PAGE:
Nursing Management of Cutaneous Toxicities From Epidermal Growth Factor Receptor Inhibitors

Martin Wallner

Sabine Köck-Hódi

Shaina Booze

Kathryn J. White

Hanna Mayer

targeted therapy, epidermal growth factor receptor, cutaneous toxicities, adherence, Patient education, quality of life
CJON 2016, 20(5), 529-536. DOI: 10.1188/16.CJON.529-536

Background: Personalized targeted therapies have become an emerging paradigm in cancer treatment. Although generally more tolerable than other chemotherapeutic agents, one therapy, epidermal growth factor receptor inhibitors (EGFRIs), commonly results in the formation of cutaneous toxicities, which can negatively affect patients’ treatment adherence and quality of life.

Objectives: The aim of this article is to review nursing management strategies for EGFRI-related cutaneous toxicities.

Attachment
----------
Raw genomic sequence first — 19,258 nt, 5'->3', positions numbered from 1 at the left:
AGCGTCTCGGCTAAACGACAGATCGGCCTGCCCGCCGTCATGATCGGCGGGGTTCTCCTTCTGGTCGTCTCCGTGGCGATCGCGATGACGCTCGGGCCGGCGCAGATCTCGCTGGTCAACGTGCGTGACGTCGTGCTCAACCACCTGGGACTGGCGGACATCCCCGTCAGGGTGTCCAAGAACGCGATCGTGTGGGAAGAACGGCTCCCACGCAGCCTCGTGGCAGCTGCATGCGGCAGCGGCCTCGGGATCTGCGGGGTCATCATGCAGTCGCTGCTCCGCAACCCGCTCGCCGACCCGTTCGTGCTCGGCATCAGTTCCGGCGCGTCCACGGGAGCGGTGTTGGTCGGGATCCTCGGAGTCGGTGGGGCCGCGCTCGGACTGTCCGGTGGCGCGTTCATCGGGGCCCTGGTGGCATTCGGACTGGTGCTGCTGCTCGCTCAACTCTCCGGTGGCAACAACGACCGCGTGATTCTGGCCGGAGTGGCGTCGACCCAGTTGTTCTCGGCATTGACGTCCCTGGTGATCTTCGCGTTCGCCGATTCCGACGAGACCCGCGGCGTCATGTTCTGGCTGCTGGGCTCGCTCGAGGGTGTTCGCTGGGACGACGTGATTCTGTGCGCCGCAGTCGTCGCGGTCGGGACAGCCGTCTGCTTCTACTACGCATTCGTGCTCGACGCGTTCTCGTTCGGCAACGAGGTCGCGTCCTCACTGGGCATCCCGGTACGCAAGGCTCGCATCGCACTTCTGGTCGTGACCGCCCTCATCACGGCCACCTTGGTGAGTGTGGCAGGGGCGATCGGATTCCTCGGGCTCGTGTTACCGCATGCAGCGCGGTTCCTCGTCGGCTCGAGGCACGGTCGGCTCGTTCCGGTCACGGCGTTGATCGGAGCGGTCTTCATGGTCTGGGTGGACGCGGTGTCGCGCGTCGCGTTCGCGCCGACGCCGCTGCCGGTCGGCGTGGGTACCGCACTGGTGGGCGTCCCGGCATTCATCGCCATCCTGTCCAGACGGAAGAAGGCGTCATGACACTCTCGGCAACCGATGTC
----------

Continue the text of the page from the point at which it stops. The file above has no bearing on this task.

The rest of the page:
Methods: A systematic literature review was performed, including database searches in PubMed/MEDLINE®, CINAHL®, Cochrane Library, PsycINFO®, and Web of Science.

Findings: Nurses are essential to the management of EGFRI-related cutaneous toxicities and are in an ideal position to provide supportive care throughout the course of the EGFRI treatment. The aim of nursing management is to maintain patients’ treatment adherence and quality of life by employing a preemptive and proactive approach. Patient education is the most frequently reported management strategy. However, treatment options and management strategies are largely anecdotal and based on individual reports and expert opinions. Although no evidence-based management strategies exist, nurses can rely on existing assessment tools and guidelines to provide patients with symptom management and supportive care.

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